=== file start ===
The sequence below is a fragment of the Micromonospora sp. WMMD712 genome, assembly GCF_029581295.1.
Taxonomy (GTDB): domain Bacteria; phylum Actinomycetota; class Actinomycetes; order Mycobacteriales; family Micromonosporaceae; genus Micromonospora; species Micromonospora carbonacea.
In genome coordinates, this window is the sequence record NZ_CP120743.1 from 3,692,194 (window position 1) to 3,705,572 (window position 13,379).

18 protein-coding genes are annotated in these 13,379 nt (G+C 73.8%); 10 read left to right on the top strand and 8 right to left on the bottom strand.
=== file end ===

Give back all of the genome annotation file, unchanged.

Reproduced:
The sequence below is a fragment of the Micromonospora sp. WMMD712 genome, assembly GCF_029581295.1.
Taxonomy (GTDB): domain Bacteria; phylum Actinomycetota; class Actinomycetes; order Mycobacteriales; family Micromonosporaceae; genus Micromonospora; species Micromonospora carbonacea.
In genome coordinates, this window is the sequence record NZ_CP120743.1 from 3,692,194 (window position 1) to 3,705,572 (window position 13,379).

18 protein-coding genes are annotated in these 13,379 nt (G+C 73.8%); 10 read left to right on the top strand and 8 right to left on the bottom strand.